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Chair of Software Engineering From Program slicing to Abstract Interpretation Dr. Manuel Oriol.

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Presentation on theme: "Chair of Software Engineering From Program slicing to Abstract Interpretation Dr. Manuel Oriol."— Presentation transcript:

1 Chair of Software Engineering From Program slicing to Abstract Interpretation Dr. Manuel Oriol

2 2 Topics  Program Slicing  Static  Dynamic  Abstract Interpretation  Soundness  Completeness

3 3 Program slicing A technique for analyzing programs regarding to a specific criterion. More specifically, the analysis is meant to find the statements that participate to a result.

4 4 Intuition What are the statements leading to the value of b at the end? a := 1 b := 5 if (b > 3) then Result := b else a := 2 end b := a

5 5 Key Idea: static slicing criteria Slicing criterion: (S, {variables}) A statement, a point in the program The set of variables that matter

6 6 The static slice The set of statements that lead to the state of the variables at the chosen statement. Example: i := 3 fact := 1 from i := 1 until i > 10 loop fact :=fact *i last_i := i-- Middle io.put ("last I:" +last_i ) i := i + 1 end (end,i)? (end,fact)? (middle,i)?

7 7 Key Idea: dynamic slicing criteria Slicing criterion: (x, S q, {variables}) Input of the program The set of variables that matter Statement S in q th position

8 8 The dynamic slice The set of statements that lead to the state of the variables at the chosen statement given input x. Example: n := io.read_int i := 3 fact := 1 from i := 1 until i > n loop fact :=fact *i last_i := i -- Middle io.put ("last I:“ + last_i ) i := i + 1 end (10,end 1,i)? (0,end 1,fact)? (5,middle 2,i)?

9 9 Application: Debugging  Simpler: Easier to understand what’s wrong  Remove statements: Detect dead code  By comparing to an intended behavior: detects bugs in the behavior

10 10 Other Applications  Software maintenance  Testing  Optimizations

11 11 Abstract interpretation A technique for analyzing the programs by modeling their values and operations. It is an execution that one can make to prove facts.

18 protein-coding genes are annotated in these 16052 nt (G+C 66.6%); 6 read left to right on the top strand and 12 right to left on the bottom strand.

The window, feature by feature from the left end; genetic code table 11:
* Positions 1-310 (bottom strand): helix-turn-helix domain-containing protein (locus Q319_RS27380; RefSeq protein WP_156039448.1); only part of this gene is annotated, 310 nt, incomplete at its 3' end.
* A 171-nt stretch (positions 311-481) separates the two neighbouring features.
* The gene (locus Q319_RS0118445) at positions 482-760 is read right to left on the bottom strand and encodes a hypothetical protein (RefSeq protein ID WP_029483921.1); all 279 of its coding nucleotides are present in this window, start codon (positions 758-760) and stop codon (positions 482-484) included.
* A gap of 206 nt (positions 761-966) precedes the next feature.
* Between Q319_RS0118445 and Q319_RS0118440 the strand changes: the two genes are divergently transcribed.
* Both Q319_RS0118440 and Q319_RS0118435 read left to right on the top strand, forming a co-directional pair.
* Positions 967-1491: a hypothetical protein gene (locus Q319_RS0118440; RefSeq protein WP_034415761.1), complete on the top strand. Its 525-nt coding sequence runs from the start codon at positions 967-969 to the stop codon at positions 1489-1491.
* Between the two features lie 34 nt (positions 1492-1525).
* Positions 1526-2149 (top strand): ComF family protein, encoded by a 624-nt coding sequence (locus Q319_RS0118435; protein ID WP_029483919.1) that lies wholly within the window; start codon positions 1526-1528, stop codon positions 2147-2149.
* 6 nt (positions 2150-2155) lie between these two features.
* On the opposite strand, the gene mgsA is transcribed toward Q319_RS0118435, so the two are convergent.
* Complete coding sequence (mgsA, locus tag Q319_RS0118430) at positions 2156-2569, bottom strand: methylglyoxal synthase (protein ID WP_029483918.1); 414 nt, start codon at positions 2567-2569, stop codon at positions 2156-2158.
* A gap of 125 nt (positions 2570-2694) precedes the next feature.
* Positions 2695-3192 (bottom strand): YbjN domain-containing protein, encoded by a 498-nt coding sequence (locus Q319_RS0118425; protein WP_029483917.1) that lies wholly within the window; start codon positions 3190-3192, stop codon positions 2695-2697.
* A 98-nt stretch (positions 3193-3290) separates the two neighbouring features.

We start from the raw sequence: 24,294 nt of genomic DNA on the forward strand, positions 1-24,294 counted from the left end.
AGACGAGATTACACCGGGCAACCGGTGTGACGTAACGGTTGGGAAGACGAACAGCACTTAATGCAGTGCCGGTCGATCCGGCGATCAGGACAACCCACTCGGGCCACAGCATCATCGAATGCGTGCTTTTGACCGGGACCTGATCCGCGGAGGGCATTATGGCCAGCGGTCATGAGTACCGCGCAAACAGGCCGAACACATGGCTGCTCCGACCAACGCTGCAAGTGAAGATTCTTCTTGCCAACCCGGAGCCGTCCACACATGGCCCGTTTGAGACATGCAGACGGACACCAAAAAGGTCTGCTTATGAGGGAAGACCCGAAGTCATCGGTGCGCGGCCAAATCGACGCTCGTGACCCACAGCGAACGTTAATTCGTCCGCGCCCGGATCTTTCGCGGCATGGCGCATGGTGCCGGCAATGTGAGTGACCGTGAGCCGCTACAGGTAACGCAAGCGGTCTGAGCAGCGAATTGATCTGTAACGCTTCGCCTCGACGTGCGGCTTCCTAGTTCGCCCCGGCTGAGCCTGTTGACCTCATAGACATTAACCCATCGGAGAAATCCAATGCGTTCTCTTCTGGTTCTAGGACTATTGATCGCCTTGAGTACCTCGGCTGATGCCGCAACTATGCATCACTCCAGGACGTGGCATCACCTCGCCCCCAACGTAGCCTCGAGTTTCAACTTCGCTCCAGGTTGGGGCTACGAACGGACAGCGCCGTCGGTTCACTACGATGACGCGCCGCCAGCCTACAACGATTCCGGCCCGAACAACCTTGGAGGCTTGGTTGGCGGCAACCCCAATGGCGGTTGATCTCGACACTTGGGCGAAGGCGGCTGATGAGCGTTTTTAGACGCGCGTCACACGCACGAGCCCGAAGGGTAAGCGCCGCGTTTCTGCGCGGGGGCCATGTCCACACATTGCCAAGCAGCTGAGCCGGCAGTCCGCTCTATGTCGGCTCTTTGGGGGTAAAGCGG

12 12 Intuition Set of values: V::= integers Expressions: e::= e * e | i ∈ V Language: eval: e -> integers eval(i) = i eval(e1*e2) = eval(e1) x eval(e2) How can we decide on the sign of the evaluated expressions?

13 13 Key Idea: the Abstraction! State Abstract State State Abstract State next α α How is this called? Homomorphism γ α: abstraction function γ: concretization function

14 14 Abstraction Set of values: V::= integers Expressions: e::= e * e | i ∈ V Language: eval: e -> integers eval(i) = i eval(e1*e2) = eval(e1) * eval(e2) Set of abstract values: AV::= {+, -, 0} Expressions: e::= e * e | ai ∈ AV Language: aeval: e -> AV aeval(i>0) = + aeval(i<0) = - aeval(i=0) = 0 aeval(e1*e2) = aeval(e1)* aeval(e2) where +*- = - +*+=+ -*-=+ 0*av=0 av*0=0 Adding unary minus?

15 15 If only the world would be so great… State Abstract State State Abstract State next α α How is this called? Semi-Homomorphism ⊆

16 16 Abstraction Set of values: V::= integers Expressions: e::= e * e | -e | e + e | i ∈ V Language: eval: e -> integers eval(i) = i eval(-e)=-eval(e) eval(e1*e2) = eval(e1) * eval(e2) eval(e1+e2) = eval(e1) + eval(e2) Set of abstract values: AV::= {+, -, 0, T} Expressions: e::= e * e | -e | e + e | av ∈ AV Language: aeval: e -> AV aeval(integer) = … as before aeval(e1*e2) = … as before aeval(-e) = … easy ;) aeval(e1+e2) = aeval(e1)+ aeval(e2) where = T = = - 0+av=av av+0=av

17 17 Abstraction complete? Set of values: V::= integers Expressions: e::= e * e | -e | e + e | e/e | i ∈ V Language: eval: e -> integers eval(i) = i eval(-e)=-eval(e) eval(e1*e2) = eval(e1) * eval(e2) eval(e1+e2) = eval(e1) + eval(e2) eval(e1/e2) = eval(e1) / eval(e2) Set of abstract values: AV::= {+, -, 0, T, ⊥ } Expressions: e::= e * e | -e | e + e | e/e | av ∈ AV Language: aeval: e -> AV aeval(integer) = … as before aeval(e1*e2) = … as before aeval(-e) = … easy ;) aeval(e1/e2) = aeval(e1)/ aeval(e2) where av/0 = ⊥ av+ ⊥ = ⊥ …

18 18 Significance of the results?  It is sound! (the results are correct)  It is far from complete!!!!! (the results loose too much information)

19 19 Condition for Soundness It should be a Galois insertion: γ and α monotonic (x ⊆ y => f(x) ⊆ f(y)) for all S: S ⊆ γ ( α(S) ) α ( γ( av ) ) = av

20 20 Monotonic Functions In the example: for α: (S, ⊆ ) → (AV, ≤ ) for γ:(av,≤) → (S, ⊆ ) T ⊥

21 21 Exercise Prove that the expression is divisible by 3. Set of abstract values: AV::= {true,false,T,  } Expressions: e::= e * e | -e | e + e | e/e | ai ∈ AV Language: aeval: e -> AV aeval(3) = yes aeval(e1*e2) = yes iff aeval(e1)=yes or aeval(e2)=yes aeval(-e) = … easy ;) aeval(e1+e2) = aeval(e1) and aeval(e2) aeval(e1/e2) = true if aeval(e1) and not aeval (e2)

22 22 Presenting it… Usually presented through the definition of transitions… Prove that this program does not try to access a value outside the array’s definition, a of size 10 (from 1 to 10) j := 0 from i := 1 until i > 50 loop j :=j + (45 - a.item (i ) + a.item (2*i )) i :=i + 1 end

23 23 Using abstract interpretation…  What abstraction would you use to compute the call graph of a program?  What abstraction would you use to optimize the tests within a program?

24 24 Problems  How would you verify that loops terminate?  Is it sound? Is it complete?  How would you verify that a password read on the keyboard is not sent through a socket?  Is it sound? Is it complete?

25 25 Applications to Trusted Components  Dataflow Analysis?  Program Slicing?  Abstract Interpretation?

26 26 Conclusions  Program Slicing  Static  Dynamic  Abstract Interpretation  Soundness  Completeness


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